• When harvesting ideas, don’t throw any away — rather, drop them into different buckets, such as: ready-to-use, “seedlings” (i.e., the beginnings of a good idea) and “useful directions” (i.e., useful broad concepts), ones that aren’t ready at the moment but may have future value.

Alternate approach to classic brainstorming:

“Six Thinking Hats” Ideation Each hat color (see below) represents a persona, attitude or approach.  Have each participant pick a hat color/role that represents qualities that are out of their comfort zone. The idea is to change the way you normally think about things.  (Have fun with this; humor relaxes the mind and causes new connections.)

Another variation calls for everyone wearing the same color at the same time.  At a designated time,  everyone will change to the next color and assume the associated thinking approach or attitude.

White Hat:  Data and information. “What data is available?” “What data is needed?” “Let’s run some projections.” “How do we get the data?”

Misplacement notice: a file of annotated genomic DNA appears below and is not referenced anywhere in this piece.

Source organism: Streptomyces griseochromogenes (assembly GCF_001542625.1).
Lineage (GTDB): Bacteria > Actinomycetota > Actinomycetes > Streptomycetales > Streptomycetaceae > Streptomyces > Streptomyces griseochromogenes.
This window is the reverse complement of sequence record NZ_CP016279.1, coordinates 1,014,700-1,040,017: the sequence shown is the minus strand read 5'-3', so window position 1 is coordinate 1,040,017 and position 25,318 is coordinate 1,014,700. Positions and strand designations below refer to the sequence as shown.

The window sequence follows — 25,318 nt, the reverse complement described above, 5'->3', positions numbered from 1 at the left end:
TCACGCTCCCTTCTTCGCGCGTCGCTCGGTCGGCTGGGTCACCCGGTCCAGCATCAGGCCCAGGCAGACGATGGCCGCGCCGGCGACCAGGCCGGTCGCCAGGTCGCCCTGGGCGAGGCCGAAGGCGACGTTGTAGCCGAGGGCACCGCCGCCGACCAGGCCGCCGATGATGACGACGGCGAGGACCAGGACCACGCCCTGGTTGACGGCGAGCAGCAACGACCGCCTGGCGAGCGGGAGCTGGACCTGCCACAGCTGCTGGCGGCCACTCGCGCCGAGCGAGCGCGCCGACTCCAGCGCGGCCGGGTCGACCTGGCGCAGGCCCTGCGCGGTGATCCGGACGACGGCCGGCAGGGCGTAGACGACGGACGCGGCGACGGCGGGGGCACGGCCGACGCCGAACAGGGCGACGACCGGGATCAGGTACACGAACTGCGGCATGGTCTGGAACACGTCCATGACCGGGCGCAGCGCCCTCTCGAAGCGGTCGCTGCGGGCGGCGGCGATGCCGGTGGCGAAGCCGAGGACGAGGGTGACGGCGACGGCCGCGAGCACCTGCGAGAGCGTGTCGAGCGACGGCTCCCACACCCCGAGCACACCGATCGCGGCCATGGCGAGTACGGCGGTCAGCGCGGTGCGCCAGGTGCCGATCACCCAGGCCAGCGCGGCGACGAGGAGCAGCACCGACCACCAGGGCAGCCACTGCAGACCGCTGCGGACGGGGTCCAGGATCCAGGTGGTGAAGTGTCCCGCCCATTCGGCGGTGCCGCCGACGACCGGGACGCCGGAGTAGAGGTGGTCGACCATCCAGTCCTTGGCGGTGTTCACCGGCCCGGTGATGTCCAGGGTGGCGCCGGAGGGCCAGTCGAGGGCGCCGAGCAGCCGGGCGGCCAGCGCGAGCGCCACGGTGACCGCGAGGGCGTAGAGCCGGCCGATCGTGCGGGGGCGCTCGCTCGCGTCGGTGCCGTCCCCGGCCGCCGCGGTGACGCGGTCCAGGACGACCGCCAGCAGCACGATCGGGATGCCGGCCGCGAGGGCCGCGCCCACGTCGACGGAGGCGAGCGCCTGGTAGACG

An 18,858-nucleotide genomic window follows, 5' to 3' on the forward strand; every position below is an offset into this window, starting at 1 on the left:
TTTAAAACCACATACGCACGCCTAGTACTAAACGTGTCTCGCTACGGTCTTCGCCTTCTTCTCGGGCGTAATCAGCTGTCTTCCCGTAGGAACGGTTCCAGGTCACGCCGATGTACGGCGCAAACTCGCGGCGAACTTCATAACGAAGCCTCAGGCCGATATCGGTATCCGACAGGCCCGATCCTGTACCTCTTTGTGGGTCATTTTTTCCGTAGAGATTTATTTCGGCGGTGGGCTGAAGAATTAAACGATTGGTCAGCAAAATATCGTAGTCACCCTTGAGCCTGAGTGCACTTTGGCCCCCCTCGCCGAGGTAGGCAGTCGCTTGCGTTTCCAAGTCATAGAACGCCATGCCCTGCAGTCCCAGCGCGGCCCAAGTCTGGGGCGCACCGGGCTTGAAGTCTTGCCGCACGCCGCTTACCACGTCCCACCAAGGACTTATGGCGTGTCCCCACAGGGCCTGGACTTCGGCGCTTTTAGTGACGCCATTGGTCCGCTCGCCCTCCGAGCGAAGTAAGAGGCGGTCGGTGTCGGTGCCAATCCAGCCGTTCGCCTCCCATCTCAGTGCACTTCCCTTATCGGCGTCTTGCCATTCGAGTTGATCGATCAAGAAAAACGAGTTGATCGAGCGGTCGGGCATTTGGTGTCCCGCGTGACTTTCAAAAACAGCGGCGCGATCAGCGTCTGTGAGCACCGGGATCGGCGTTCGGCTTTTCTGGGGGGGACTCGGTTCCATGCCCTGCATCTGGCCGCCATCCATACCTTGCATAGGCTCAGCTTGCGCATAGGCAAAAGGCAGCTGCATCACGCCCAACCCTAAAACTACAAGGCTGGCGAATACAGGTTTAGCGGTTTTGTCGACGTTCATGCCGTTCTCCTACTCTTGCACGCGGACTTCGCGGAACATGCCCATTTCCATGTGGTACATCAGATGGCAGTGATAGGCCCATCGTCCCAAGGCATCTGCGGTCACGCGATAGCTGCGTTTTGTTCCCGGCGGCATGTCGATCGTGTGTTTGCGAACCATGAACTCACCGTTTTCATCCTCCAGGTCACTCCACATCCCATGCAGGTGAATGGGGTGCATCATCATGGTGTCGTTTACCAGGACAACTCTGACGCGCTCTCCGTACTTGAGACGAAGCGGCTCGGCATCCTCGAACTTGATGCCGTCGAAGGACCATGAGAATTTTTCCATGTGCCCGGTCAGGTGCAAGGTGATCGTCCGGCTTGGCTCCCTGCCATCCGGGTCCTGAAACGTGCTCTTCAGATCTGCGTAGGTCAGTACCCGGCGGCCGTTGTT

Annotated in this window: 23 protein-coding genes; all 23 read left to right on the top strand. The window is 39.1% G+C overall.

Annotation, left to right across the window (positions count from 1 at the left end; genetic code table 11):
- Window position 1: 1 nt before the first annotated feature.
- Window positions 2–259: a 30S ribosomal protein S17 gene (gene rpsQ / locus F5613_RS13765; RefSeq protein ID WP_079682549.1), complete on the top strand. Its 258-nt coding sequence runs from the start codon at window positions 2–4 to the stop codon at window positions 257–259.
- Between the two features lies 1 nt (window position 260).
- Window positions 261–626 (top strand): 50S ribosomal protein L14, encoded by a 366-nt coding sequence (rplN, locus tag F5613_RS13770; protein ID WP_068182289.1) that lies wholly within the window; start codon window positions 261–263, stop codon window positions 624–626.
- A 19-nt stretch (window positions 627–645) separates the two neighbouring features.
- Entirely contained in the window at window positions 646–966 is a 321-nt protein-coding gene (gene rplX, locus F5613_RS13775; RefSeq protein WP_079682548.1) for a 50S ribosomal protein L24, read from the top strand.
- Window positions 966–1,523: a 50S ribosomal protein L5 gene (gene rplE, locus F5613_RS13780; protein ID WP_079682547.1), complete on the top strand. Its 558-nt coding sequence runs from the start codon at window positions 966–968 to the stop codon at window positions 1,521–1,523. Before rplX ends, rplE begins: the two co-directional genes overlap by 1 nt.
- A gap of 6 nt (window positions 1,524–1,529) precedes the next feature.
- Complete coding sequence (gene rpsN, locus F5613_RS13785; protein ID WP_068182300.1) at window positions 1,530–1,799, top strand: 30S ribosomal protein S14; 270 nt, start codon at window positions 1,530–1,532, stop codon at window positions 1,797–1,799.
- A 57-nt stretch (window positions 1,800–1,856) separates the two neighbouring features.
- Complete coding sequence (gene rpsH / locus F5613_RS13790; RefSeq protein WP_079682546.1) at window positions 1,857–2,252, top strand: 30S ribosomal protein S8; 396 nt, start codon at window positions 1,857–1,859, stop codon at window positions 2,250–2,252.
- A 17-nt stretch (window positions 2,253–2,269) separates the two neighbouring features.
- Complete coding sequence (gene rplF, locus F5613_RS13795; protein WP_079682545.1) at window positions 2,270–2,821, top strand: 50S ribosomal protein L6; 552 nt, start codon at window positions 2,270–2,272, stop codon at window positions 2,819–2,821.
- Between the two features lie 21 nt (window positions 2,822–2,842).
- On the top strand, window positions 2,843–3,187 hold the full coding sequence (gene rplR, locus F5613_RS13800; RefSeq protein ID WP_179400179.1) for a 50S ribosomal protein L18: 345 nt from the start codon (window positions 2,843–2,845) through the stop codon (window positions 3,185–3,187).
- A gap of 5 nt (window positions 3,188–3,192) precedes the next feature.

Red Hat:  Feelings, intuition, emotions, no data or evidence. “My gut tells me…” “I don’t like the feeling of this.” “This just feels right.”

Black Hat: Caution, risk averse, critical judgment. “This won’t work.” “We’ve tried this before.” “We don’t have the resources.”

Yellow Hat: Optimistic, positive, benefits, figure a way to make it work — opposite of Black Hat. “Let’s pretend money is no object.” “What do we need to do to make this work?” “Who needs to be involved?”

Green Hat:  Creative thinker, new ideas, variations, challenges conventional thinking, movement.  “What are the main concepts we are looking at?” “Let’s look at five great companies inside and outside of our industry.” “Let’s have weekly ideation sessions around this.”

Blue Hat:  Process, control, manages process, keeps process moving. “Let’s summarize.” “What are next steps?” “Let’s go back and review Red Hat’s points about _____.”

Could these tactics help prime the pump at your next brainstorming session? Or are they too zany to fly at your organization? Let me know what you think by connecting through LinkedIn. I’d love to hear from you!

Mick Carroll holds a PhD in educational philosophy and is the founder of BetterThink, a business consultancy specializing in using creative thinking to solve problems.